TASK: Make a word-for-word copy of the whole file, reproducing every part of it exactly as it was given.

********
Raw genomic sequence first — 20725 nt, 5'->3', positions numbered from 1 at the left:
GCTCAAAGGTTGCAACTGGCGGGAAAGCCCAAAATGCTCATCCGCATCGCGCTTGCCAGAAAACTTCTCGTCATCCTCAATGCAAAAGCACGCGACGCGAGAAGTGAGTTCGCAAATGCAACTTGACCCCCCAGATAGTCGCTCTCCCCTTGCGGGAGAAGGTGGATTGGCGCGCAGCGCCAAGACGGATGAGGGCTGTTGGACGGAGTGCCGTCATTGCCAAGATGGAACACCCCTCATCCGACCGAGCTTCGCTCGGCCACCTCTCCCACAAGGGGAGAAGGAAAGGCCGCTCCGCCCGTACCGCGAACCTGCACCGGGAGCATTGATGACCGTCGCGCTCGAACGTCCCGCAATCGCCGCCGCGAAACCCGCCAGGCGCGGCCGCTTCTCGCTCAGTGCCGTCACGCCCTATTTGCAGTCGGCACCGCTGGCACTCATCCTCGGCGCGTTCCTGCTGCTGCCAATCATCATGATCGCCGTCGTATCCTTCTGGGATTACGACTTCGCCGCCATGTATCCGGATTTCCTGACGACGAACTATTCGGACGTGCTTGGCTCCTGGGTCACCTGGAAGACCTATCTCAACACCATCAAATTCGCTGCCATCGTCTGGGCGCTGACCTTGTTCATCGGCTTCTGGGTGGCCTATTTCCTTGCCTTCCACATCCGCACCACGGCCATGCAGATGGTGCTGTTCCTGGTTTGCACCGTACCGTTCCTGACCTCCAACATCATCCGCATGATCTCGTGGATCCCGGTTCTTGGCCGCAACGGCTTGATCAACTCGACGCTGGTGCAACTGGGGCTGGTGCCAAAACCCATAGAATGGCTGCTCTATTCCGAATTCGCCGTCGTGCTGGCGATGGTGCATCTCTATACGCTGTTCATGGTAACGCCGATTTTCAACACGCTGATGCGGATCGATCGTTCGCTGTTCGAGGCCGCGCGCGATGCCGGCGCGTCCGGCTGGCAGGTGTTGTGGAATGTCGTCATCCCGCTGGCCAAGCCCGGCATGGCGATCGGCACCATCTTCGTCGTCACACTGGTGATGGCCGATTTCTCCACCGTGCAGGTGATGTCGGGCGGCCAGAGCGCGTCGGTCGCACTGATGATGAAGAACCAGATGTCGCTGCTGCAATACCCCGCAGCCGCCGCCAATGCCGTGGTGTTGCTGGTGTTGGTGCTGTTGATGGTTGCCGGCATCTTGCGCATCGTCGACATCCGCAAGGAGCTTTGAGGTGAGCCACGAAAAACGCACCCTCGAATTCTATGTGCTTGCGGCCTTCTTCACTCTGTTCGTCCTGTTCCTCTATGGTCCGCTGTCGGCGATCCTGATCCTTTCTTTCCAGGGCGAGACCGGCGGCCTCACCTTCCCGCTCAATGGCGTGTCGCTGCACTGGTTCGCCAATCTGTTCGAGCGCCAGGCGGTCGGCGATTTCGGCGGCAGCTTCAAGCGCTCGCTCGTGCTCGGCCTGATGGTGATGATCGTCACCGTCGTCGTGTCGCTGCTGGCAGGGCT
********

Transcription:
Raw genomic sequence first — 20725 nt, 5'->3', positions numbered from 1 at the left:
GCTCAAAGGTTGCAACTGGCGGGAAAGCCCAAAATGCTCATCCGCATCGCGCTTGCCAGAAAACTTCTCGTCATCCTCAATGCAAAAGCACGCGACGCGAGAAGTGAGTTCGCAAATGCAACTTGACCCCCCAGATAGTCGCTCTCCCCTTGCGGGAGAAGGTGGATTGGCGCGCAGCGCCAAGACGGATGAGGGCTGTTGGACGGAGTGCCGTCATTGCCAAGATGGAACACCCCTCATCCGACCGAGCTTCGCTCGGCCACCTCTCCCACAAGGGGAGAAGGAAAGGCCGCTCCGCCCGTACCGCGAACCTGCACCGGGAGCATTGATGACCGTCGCGCTCGAACGTCCCGCAATCGCCGCCGCGAAACCCGCCAGGCGCGGCCGCTTCTCGCTCAGTGCCGTCACGCCCTATTTGCAGTCGGCACCGCTGGCACTCATCCTCGGCGCGTTCCTGCTGCTGCCAATCATCATGATCGCCGTCGTATCCTTCTGGGATTACGACTTCGCCGCCATGTATCCGGATTTCCTGACGACGAACTATTCGGACGTGCTTGGCTCCTGGGTCACCTGGAAGACCTATCTCAACACCATCAAATTCGCTGCCATCGTCTGGGCGCTGACCTTGTTCATCGGCTTCTGGGTGGCCTATTTCCTTGCCTTCCACATCCGCACCACGGCCATGCAGATGGTGCTGTTCCTGGTTTGCACCGTACCGTTCCTGACCTCCAACATCATCCGCATGATCTCGTGGATCCCGGTTCTTGGCCGCAACGGCTTGATCAACTCGACGCTGGTGCAACTGGGGCTGGTGCCAAAACCCATAGAATGGCTGCTCTATTCCGAATTCGCCGTCGTGCTGGCGATGGTGCATCTCTATACGCTGTTCATGGTAACGCCGATTTTCAACACGCTGATGCGGATCGATCGTTCGCTGTTCGAGGCCGCGCGCGATGCCGGCGCGTCCGGCTGGCAGGTGTTGTGGAATGTCGTCATCCCGCTGGCCAAGCCCGGCATGGCGATCGGCACCATCTTCGTCGTCACACTGGTGATGGCCGATTTCTCCACCGTGCAGGTGATGTCGGGCGGCCAGAGCGCGTCGGTCGCACTGATGATGAAGAACCAGATGTCGCTGCTGCAATACCCCGCAGCCGCCGCCAATGCCGTGGTGTTGCTGGTGTTGGTGCTGTTGATGGTTGCCGGCATCTTGCGCATCGTCGACATCCGCAAGGAGCTTTGAGGTGAGCCACGAAAAACGCACCCTCGAATTCTATGTGCTTGCGGCCTTCTTCACTCTGTTCGTCCTGTTCCTCTATGGTCCGCTGTCGGCGATCCTGATCCTTTCTTTCCAGGGCGAGACCGGCGGCCTCACCTTCCCGCTCAATGGCGTGTCGCTGCACTGGTTCGCCAATCTGTTCGAGCGCCAGGCGGTCGGCGATTTCGGCGGCAGCTTCAAGCGCTCGCTCGTGCTCGGCCTGATGGTGATGATCGTCACCGTCGTCGTGTCGCTGCTGGCAGGGCT